At first there is loose gravel.
A handhold is hard to find
so I scramble, crawl really,
until the hills gather round and a path appears,
pocked by rocks, lined with brambles, air and
the patches of light and dark that mark the 
progress of the sun, a once reliable guide to
time, distance and direction.
The hills open up to passage
just beyond their zenith
where the swamp takes hold.
Trees, twisted and sodden
suck at the mud-green water,
but my attention is lost in detail:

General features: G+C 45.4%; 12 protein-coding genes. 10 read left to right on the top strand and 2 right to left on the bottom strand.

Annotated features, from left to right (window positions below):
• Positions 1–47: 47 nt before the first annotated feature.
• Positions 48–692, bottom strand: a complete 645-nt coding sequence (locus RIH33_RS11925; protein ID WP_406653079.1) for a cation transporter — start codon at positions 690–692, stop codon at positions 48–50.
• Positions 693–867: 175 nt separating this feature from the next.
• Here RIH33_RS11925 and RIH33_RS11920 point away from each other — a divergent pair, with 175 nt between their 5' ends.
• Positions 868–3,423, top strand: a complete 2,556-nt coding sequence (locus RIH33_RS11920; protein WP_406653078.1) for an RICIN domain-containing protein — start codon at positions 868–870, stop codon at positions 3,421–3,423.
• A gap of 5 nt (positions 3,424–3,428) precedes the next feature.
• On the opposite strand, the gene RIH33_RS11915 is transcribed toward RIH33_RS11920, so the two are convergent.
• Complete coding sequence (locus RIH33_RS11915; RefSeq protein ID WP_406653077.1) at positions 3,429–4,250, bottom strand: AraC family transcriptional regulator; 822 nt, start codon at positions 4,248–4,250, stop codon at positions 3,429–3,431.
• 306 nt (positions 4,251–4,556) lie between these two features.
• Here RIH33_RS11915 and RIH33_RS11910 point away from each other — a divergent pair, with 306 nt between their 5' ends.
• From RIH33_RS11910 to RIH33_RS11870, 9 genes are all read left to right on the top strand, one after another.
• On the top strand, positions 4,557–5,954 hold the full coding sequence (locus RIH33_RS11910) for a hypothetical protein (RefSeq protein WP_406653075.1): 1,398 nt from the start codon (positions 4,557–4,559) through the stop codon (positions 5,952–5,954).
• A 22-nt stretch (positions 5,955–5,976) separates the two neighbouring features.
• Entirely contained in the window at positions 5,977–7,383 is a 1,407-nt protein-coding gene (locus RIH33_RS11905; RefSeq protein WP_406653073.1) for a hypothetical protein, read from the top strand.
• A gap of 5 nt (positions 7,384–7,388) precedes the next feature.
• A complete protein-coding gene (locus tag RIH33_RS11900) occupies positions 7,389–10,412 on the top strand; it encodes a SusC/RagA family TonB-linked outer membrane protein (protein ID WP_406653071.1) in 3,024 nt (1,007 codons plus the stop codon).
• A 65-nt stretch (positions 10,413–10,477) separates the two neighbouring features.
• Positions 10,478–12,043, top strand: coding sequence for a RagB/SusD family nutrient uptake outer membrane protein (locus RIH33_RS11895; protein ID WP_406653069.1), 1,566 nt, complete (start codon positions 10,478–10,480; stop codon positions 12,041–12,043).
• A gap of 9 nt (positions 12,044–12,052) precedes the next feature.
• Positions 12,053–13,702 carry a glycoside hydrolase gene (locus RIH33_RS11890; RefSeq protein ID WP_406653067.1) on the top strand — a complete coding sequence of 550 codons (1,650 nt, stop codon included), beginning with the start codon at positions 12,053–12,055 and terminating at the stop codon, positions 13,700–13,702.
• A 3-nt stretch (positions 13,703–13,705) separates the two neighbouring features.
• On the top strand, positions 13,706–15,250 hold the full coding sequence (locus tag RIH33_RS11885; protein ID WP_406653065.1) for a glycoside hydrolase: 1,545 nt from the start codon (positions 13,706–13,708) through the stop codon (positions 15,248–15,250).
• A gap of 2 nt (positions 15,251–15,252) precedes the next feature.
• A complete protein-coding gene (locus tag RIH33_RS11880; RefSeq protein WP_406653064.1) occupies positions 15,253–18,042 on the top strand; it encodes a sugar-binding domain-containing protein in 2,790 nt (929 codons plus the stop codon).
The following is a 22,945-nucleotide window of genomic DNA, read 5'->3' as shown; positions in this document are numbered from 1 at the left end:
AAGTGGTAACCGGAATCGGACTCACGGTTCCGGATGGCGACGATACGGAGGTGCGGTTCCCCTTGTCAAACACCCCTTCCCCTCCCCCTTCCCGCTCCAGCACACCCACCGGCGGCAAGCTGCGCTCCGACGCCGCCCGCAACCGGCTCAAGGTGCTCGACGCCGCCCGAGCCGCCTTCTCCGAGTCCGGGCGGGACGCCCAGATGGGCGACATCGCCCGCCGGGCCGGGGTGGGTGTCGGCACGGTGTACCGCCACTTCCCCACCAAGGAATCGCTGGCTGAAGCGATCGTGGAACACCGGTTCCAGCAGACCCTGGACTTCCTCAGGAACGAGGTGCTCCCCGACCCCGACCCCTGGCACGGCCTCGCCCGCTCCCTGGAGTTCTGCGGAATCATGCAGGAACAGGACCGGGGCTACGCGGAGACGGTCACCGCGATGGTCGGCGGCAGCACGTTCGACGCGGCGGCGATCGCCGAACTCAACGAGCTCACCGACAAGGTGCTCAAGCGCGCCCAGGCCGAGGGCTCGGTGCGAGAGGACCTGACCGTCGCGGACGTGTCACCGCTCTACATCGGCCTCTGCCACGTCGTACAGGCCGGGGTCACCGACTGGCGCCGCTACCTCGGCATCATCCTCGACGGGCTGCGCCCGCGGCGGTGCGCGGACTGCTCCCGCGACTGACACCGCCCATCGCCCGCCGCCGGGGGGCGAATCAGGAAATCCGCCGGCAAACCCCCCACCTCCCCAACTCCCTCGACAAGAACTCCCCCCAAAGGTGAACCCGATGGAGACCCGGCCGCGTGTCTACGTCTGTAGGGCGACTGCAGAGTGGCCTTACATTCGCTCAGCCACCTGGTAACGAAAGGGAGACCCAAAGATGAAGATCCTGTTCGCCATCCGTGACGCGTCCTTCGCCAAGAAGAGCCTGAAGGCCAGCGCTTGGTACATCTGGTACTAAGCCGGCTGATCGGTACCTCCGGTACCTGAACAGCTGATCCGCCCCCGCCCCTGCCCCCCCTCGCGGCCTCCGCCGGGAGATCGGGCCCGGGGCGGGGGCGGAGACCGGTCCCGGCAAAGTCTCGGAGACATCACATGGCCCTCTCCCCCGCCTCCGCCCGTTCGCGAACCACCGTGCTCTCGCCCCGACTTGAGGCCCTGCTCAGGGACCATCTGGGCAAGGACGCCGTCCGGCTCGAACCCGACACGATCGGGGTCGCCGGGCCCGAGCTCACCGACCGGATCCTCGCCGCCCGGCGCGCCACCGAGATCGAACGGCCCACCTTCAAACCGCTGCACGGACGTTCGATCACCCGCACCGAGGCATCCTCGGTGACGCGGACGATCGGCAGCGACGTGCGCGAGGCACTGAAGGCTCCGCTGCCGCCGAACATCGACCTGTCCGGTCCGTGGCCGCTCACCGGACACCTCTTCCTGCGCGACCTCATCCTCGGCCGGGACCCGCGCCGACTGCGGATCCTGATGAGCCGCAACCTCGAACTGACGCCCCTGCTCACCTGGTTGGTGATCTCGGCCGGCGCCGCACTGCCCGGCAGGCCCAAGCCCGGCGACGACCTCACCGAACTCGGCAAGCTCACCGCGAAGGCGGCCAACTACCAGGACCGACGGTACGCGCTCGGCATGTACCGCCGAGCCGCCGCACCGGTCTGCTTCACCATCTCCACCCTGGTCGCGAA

broken laces, pictures of long dead family,
the ducks that return each year to feed
on seeds and stale bread,
words littering the path,
trying to form sentences that repeat endlessly,
circle upon circle.
The map is useless.
The tangle of directions is a dense web of confusion.
Lost now in the high grass marsh
I cannot lose my head.
It is all at risk.
I am too close to home.